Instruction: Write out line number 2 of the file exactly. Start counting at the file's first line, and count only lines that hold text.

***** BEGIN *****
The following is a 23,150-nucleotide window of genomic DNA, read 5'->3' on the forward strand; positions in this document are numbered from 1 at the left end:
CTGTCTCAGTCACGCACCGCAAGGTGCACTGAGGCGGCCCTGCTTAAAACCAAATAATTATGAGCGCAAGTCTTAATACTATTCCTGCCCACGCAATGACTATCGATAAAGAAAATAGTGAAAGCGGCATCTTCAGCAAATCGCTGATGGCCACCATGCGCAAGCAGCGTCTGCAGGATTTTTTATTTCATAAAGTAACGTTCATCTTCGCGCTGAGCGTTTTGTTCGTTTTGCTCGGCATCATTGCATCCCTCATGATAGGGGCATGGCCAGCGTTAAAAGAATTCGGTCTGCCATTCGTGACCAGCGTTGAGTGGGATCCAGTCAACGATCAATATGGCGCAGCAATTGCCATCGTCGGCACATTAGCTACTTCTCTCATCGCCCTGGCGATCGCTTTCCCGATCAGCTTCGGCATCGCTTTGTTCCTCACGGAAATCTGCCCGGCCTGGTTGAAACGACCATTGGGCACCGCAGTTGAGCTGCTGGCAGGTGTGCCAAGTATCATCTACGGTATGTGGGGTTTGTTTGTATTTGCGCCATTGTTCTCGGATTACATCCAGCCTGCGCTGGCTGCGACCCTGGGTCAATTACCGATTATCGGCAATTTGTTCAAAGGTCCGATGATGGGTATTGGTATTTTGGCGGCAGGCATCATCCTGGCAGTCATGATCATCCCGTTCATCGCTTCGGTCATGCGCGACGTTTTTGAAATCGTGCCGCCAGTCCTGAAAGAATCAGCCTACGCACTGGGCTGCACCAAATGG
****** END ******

CTGTCTCAGTCACGCACCGCAAGGTGCACTGAGGCGGCCCTGCTTAAAACCAAATAATTATGAGCGCAAGTCTTAATACTATTCCTGCCCACGCAATGACTATCGATAAAGAAAATAGTGAAAGCGGCATCTTCAGCAAATCGCTGATGGCCACCATGCGCAAGCAGCGTCTGCAGGATTTTTTATTTCATAAAGTAACGTTCATCTTCGCGCTGAGCGTTTTGTTCGTTTTGCTCGGCATCATTGCATCCCTCATGATAGGGGCATGGCCAGCGTTAAAAGAATTCGGTCTGCCATTCGTGACCAGCGTTGAGTGGGATCCAGTCAACGATCAATATGGCGCAGCAATTGCCATCGTCGGCACATTAGCTACTTCTCTCATCGCCCTGGCGATCGCTTTCCCGATCAGCTTCGGCATCGCTTTGTTCCTCACGGAAATCTGCCCGGCCTGGTTGAAACGACCATTGGGCACCGCAGTTGAGCTGCTGGCAGGTGTGCCAAGTATCATCTACGGTATGTGGGGTTTGTTTGTATTTGCGCCATTGTTCTCGGATTACATCCAGCCTGCGCTGGCTGCGACCCTGGGTCAATTACCGATTATCGGCAATTTGTTCAAAGGTCCGATGATGGGTATTGGTATTTTGGCGGCAGGCATCATCCTGGCAGTCATGATCATCCCGTTCATCGCTTCGGTCATGCGCGACGTTTTTGAAATCGTGCCGCCAGTCCTGAAAGAATCAGCCTACGCACTGGGCTGCACCAAATGG